Celia Jennings Bolton
Celia Jennings Bolton
  • Hometalker
  • Simpsonville, SC
Asked on Oct 11, 2017

What is a safe way to break up glass?

EmilyFLCastrang17
+7

Answered

We can no longer recycle glass in our area and the thought of all that going into the landfill makes me ill so I need a way to break it up to at least reduce the volume. I put some bottles in a couple plastic grocery bags and that inside a canvas bag with a coating on the outside, then took a hammer to it, but shards managed to rip thru the canvas. Any ideas besides going to the Army-Navy surplus store and buying something made from kevlar? A large galvanized or heay plastic container and a maul? Goggles, of course. Thanks.

6 answers
  • Kate
    on Oct 11, 2017

    Piece of wood between glass and bag? Probably should only do a small amount at a time. Drop the bottles in a bag first to get the pieces smaller to start off with.
  • Sarah Barganier
    on Oct 11, 2017

    Break them in a plastic or metal can that you get just for that use. You can crush larger pieces with weight to make them smaller.
  • I would leave in its original form. You have no idea how many trash pickers are at your local dump, they pick out items to be recycled and will drive to an area that does recycle and get money for it.
    • Wow! Good to know. So sorry your state does not see value in this. Ok, another way would be to offer to crafters. People love free stuff. I am on Nextdoor.com, a great way to find - and get rid of unwanted items. Any local community boards you had post signs on? Facebook is another way too, I am not a Facebook user so I do not know to do this, but many others out there do and can help you. Freecycle.org is another good site too.
  • Castrang17
    on Oct 11, 2017

    i think the Army Surplus store is your best for heavy duty items. But your container idea would work too. Or call your county office/extension office and see what they suggest, they may surprise you with ideas or know of projects. My thoughts are the same as yours when recycling is discontinued.
  • FL
    on Oct 11, 2017

    First, bring less glass into your home. Second, try to find a home for the glass by offering it free on craigslist or local ads. Someone may have a use for it! Third, I am afraid that breaking glass into shards before disposing is going to pose danger to anyone who comes near it and over-wrapping it just adds to the waste. I would put a few pieces (unbroken) in each bag of trash and write letters to anyone involved in that near-sighted decision to not recycle glass anymore.
    • Celia Jennings Bolton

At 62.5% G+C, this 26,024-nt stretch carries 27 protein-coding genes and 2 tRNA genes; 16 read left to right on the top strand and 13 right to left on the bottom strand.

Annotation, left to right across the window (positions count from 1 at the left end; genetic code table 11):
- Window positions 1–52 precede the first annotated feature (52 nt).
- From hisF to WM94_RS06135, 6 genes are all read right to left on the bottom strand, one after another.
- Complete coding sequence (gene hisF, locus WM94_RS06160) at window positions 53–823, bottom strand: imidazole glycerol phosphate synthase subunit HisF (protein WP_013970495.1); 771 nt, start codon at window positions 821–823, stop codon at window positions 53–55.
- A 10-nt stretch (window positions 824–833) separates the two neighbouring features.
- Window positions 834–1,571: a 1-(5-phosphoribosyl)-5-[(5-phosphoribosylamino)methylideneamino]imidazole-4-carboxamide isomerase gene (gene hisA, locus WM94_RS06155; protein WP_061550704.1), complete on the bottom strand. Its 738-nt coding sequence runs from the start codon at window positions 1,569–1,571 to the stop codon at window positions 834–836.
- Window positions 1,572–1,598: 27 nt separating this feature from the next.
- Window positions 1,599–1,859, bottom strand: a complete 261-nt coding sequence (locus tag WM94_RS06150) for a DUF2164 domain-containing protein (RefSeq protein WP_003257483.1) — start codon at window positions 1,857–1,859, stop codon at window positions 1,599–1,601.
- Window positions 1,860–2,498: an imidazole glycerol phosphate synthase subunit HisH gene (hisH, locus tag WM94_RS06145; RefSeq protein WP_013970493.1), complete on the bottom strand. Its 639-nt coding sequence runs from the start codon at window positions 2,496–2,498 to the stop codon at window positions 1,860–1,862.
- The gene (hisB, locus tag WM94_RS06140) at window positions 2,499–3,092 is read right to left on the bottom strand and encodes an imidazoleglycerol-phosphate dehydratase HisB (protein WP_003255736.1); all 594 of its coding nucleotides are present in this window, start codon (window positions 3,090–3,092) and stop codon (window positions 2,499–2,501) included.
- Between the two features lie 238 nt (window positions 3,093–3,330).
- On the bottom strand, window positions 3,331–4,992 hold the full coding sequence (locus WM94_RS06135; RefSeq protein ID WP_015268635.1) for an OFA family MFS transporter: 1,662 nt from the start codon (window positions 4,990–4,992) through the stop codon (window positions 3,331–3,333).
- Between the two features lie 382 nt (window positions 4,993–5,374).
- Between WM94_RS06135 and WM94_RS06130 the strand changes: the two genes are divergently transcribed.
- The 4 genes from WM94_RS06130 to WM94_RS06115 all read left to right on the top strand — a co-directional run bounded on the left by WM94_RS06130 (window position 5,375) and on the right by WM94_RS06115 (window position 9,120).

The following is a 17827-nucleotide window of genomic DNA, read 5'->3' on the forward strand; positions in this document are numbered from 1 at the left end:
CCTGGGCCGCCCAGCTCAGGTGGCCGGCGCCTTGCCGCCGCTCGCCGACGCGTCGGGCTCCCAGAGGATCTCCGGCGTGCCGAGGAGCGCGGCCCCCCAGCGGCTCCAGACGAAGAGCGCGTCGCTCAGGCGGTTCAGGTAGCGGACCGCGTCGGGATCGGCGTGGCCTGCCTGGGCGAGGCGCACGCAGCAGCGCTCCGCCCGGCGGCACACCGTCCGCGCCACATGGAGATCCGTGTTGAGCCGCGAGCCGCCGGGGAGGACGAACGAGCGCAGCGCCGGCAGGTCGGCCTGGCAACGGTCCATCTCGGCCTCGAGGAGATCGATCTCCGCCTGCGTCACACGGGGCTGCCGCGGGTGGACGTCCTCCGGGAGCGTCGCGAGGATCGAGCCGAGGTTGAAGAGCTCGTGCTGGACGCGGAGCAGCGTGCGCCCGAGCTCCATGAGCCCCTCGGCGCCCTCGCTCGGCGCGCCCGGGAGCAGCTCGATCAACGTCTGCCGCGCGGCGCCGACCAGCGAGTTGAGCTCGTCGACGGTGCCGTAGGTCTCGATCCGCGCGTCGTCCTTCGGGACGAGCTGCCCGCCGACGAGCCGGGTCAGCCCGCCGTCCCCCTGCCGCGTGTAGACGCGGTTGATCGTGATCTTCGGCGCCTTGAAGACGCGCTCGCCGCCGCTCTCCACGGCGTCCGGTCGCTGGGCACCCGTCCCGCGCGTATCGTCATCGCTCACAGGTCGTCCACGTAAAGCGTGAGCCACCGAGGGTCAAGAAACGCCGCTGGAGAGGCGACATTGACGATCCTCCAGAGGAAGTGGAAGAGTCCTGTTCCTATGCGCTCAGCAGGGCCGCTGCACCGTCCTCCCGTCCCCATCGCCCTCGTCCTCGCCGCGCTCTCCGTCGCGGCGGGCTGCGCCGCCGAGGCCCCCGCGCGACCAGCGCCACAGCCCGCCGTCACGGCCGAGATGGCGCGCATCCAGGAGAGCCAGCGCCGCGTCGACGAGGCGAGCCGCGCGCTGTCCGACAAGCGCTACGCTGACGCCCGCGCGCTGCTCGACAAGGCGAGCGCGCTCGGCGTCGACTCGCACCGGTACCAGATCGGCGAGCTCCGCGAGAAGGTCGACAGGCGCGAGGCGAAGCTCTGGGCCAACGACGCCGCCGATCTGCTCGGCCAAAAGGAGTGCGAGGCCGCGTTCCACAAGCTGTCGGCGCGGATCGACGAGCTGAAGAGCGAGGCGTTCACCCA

on Oct 11, 2017

      If you look up above at my response to Naomi Moore, you'll see why we can't recycle it. It was too successful. A paradox, but that's the way the free market operates.

      Trying to think of ways to buy less glass but the first things that come to mind are plastic, which I don't like, and we can recycle dome of that (only 1s and 2s), and I'm not buying wine in a box or the new wine in cans - can recycle cans, tho. Unless they're the vegetable cans with the white lining. Plastic food bags, like from frozen vegetables - can't. Paper with any kind of waxy coating on it, like some frozen vegetable boxes - can't.

      Advertising to give away is excellent. Many clever people make crafts from glass.
  • Emily
    on Oct 11, 2017

    The danger to you from broken glass is greater than the landfill you worry about. How do you know your area does not recycle glass? At our transfer station we see those big containers (like on fixer upper)filled with glass and we marvel at how eventually the glass will be reground to a sand like consistency. Our town recycles everything! My pet landfill peeve is plastic poop filled diapers. How hard can it be to separate the paper lining with the poop from the plastic?
    • Celia Jennings Bolton
      on Oct 11, 2017

      Everybody was notified by their cities that glass is no longer accepted and those in the counties were notified by their private trash haulers and told to put in their trash cans, ie, going to the landfill. Those big recycling containers have signs on them saying no glass. Can I bring mine to you?

      My brother in law works on a cruise ship and he said there's a big machine that grinds up all their glass and it's dumped overboard. Normally, I don't condone dumping anything in the ocean but glass is made from sand and it's being returned to sand in this way.
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